Professional appearance - page 2

On the lighter side of nursing issues: what do you all think is an appropriate and polite way to bring up a nurse's appearance (lots of jewellery, loooooong nails, unclean shoes, etc). Or do you all... Read More

  1. Visit  DebsNRN profile page
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    I am a relatively new nurse and this is one of my favorite subjects. I wear all white all the time. Why? B/C I feel that after surviving nursing school, I've earned the right to wear white! Here's one of the more ridiculous things I've noticed about co-workers: Scrub tops with Looney Tunes characters on them. I don't even work in peds! How the hell is a pt supposed to take you seriously with Bugs Bunny on your clothes? Please, pts don't want to be entertained by our outfits, they want to be taken care of by professionals. Nurses, we need to look the part. Another pet peve? Nurses who wear too much perfume. One of the gals I work with always looks like she just rolled out of bed. Scraggly hair everywhere, dirty shoes, stains on her shirts and she must put an entire bottle of perfume on before she comes to work! Disgusting. Pts DO notice when nurses look professional. I get compliments all the time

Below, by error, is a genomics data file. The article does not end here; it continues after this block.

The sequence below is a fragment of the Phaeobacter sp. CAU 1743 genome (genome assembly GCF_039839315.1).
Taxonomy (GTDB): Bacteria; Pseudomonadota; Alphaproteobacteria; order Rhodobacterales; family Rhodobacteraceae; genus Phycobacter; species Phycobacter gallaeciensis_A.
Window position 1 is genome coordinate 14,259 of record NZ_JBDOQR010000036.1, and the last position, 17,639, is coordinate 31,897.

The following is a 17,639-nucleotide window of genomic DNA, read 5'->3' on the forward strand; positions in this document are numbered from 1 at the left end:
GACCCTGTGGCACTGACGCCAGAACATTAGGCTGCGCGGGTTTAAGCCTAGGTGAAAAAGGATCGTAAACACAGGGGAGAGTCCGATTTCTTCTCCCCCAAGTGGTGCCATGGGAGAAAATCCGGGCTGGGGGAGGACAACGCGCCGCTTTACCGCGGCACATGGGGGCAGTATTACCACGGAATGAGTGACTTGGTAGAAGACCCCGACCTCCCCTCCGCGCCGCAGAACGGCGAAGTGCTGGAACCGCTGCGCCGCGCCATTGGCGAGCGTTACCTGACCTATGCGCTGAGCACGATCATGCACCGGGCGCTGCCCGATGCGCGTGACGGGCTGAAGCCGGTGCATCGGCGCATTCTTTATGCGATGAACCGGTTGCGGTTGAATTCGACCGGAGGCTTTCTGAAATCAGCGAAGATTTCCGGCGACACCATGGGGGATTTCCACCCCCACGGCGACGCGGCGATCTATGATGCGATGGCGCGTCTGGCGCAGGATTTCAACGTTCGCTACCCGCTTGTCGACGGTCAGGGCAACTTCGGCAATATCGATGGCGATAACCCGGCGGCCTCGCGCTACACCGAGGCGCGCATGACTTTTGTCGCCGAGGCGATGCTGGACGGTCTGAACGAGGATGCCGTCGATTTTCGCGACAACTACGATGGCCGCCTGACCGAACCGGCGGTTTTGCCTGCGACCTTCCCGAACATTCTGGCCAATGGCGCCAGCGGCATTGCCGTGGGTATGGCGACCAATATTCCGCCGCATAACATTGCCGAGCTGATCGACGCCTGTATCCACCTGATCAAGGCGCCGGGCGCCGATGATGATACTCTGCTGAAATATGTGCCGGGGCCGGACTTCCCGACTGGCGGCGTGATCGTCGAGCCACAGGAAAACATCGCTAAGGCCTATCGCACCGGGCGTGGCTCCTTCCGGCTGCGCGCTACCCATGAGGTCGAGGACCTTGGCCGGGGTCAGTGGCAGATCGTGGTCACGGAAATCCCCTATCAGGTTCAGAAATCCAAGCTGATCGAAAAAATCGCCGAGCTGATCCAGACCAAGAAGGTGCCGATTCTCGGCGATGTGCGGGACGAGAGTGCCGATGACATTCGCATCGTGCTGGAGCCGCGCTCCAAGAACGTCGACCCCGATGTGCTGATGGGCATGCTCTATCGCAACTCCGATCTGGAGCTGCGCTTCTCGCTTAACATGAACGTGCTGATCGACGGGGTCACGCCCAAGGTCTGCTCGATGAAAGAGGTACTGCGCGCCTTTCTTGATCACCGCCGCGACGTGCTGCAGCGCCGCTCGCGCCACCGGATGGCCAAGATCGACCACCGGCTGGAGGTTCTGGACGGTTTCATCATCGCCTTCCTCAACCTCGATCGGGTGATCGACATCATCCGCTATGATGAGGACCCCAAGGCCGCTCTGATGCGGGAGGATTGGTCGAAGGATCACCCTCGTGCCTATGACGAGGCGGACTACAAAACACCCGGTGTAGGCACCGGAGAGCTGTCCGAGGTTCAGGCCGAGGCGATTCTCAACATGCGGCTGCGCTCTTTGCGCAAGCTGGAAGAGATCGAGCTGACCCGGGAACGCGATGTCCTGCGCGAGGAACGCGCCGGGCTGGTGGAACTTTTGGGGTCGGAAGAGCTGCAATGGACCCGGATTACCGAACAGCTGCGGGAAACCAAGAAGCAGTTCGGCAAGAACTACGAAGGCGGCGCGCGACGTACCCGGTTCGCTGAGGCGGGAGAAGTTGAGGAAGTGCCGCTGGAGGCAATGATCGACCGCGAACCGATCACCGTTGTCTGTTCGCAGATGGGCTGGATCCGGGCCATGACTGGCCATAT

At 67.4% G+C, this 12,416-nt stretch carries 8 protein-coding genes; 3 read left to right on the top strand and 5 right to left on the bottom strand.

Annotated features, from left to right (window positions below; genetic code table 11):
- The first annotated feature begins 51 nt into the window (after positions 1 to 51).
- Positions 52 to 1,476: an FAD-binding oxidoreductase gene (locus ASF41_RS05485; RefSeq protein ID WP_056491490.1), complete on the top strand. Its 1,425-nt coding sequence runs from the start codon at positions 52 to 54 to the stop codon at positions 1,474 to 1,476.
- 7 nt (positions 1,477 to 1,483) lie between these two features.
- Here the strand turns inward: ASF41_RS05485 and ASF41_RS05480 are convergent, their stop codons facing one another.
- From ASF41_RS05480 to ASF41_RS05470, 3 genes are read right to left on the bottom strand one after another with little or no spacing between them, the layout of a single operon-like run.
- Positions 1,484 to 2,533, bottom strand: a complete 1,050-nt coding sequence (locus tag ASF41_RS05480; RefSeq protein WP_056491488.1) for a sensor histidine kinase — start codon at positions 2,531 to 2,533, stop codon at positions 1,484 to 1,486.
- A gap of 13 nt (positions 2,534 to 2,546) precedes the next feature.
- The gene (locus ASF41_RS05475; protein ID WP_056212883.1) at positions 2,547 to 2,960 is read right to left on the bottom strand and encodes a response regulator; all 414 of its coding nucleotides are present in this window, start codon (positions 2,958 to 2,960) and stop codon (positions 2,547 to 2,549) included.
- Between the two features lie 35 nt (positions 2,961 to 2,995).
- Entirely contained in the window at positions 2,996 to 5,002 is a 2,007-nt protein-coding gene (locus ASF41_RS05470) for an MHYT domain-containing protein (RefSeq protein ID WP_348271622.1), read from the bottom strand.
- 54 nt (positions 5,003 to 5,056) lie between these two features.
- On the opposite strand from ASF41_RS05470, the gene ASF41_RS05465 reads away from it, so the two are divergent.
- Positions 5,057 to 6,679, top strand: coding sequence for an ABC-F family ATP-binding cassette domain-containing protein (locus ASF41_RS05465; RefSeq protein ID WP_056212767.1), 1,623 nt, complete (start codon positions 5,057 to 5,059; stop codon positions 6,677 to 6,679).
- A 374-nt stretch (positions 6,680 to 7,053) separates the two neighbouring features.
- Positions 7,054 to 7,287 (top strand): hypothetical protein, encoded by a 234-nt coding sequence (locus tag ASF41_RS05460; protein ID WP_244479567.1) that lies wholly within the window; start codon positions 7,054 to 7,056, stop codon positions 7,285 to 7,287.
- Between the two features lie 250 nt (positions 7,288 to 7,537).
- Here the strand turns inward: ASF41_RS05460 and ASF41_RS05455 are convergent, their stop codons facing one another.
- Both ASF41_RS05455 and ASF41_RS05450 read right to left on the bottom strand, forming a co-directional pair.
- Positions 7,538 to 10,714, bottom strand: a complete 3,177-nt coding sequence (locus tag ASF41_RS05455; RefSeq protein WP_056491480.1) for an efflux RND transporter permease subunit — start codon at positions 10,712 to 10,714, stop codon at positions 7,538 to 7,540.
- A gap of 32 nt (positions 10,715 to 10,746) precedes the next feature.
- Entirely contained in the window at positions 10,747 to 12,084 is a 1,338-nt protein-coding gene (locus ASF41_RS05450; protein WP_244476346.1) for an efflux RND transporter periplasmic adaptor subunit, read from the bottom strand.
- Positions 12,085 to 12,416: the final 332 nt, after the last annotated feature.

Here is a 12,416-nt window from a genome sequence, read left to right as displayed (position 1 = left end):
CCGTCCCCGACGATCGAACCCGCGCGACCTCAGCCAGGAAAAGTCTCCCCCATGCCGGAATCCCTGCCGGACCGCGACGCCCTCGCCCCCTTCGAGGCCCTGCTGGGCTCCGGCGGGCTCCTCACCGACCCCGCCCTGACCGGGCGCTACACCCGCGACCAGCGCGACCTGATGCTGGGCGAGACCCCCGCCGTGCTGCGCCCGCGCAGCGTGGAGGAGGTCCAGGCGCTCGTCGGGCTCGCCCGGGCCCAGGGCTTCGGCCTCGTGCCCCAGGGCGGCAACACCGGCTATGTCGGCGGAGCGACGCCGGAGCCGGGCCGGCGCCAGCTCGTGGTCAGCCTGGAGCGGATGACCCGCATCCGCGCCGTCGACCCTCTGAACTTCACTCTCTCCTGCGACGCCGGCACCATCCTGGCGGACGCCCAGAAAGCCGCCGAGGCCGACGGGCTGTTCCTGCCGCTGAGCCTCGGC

2. Visit  sWolfie profile page
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    I work in a nursing home as a N.A. and we had a meeting today about uniforms. Most of the homes in this area let the nurses wear casual clothes, as long as it looks neat. We are probably the only one who doesn't yet. They let us wear color tops and all. Wouldn't you think it would make the residents feel more at home if they saw us in casual clothes. Every once in awhile we have "dress down days". Seems like those days the residents are more happier. I can understand being in a hospital, uniforms should be worn. As for the long finger nails, now come on there....aren't they afraid of poking the resident or giving them a skin tear, which I have seen done and the nurse had to cut her nails. Also we have some who come in with a face full of makeup...if I saw that coming towards me, I would run the other way. Maybe it's just my way of thinking....but the elderly aren't use to the "new wave". Of course I don't have much room to talk because I am a female nurse who shaves her head, not totally bald tho. The residents just love it, they like rubbing my head....which I don't mind...keeps them active, plus puts a smile on their face.